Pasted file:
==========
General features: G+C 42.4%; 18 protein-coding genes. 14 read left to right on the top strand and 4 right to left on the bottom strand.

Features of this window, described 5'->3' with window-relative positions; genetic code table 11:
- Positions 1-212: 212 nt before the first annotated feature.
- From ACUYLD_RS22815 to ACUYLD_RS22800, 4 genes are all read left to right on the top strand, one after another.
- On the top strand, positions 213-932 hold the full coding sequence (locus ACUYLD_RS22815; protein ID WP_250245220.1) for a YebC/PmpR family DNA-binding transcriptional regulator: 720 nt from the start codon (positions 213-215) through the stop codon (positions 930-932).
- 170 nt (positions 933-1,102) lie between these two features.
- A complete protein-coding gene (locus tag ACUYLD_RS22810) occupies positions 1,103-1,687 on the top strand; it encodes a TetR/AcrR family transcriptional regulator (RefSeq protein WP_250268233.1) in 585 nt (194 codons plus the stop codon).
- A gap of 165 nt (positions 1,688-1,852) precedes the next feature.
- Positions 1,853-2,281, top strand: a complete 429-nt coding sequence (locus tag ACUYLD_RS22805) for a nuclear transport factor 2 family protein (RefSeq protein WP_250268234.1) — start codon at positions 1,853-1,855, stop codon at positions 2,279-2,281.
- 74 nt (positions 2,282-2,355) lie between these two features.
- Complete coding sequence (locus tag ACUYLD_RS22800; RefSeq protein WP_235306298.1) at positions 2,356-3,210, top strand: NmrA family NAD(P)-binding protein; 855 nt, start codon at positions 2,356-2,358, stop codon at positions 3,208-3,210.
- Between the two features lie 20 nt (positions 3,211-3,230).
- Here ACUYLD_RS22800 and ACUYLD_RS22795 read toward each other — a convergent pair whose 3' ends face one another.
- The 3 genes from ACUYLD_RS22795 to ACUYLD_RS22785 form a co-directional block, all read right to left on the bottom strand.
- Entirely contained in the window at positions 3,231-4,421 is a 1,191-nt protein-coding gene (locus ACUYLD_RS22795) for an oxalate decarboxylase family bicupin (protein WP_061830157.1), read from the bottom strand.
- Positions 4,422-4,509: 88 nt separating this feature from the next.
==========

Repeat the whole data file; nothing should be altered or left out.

General features: G+C 42.4%; 18 protein-coding genes. 14 read left to right on the top strand and 4 right to left on the bottom strand.

Features of this window, described 5'->3' with window-relative positions; genetic code table 11:
- Positions 1-212: 212 nt before the first annotated feature.
- From ACUYLD_RS22815 to ACUYLD_RS22800, 4 genes are all read left to right on the top strand, one after another.
- On the top strand, positions 213-932 hold the full coding sequence (locus ACUYLD_RS22815; protein ID WP_250245220.1) for a YebC/PmpR family DNA-binding transcriptional regulator: 720 nt from the start codon (positions 213-215) through the stop codon (positions 930-932).
- 170 nt (positions 933-1,102) lie between these two features.
- A complete protein-coding gene (locus tag ACUYLD_RS22810) occupies positions 1,103-1,687 on the top strand; it encodes a TetR/AcrR family transcriptional regulator (RefSeq protein WP_250268233.1) in 585 nt (194 codons plus the stop codon).
- A gap of 165 nt (positions 1,688-1,852) precedes the next feature.
- Positions 1,853-2,281, top strand: a complete 429-nt coding sequence (locus tag ACUYLD_RS22805) for a nuclear transport factor 2 family protein (RefSeq protein WP_250268234.1) — start codon at positions 1,853-1,855, stop codon at positions 2,279-2,281.
- 74 nt (positions 2,282-2,355) lie between these two features.
- Complete coding sequence (locus tag ACUYLD_RS22800; RefSeq protein WP_235306298.1) at positions 2,356-3,210, top strand: NmrA family NAD(P)-binding protein; 855 nt, start codon at positions 2,356-2,358, stop codon at positions 3,208-3,210.
- Between the two features lie 20 nt (positions 3,211-3,230).
- Here ACUYLD_RS22800 and ACUYLD_RS22795 read toward each other — a convergent pair whose 3' ends face one another.
- The 3 genes from ACUYLD_RS22795 to ACUYLD_RS22785 form a co-directional block, all read right to left on the bottom strand.
- Entirely contained in the window at positions 3,231-4,421 is a 1,191-nt protein-coding gene (locus ACUYLD_RS22795) for an oxalate decarboxylase family bicupin (protein WP_061830157.1), read from the bottom strand.
- Positions 4,422-4,509: 88 nt separating this feature from the next.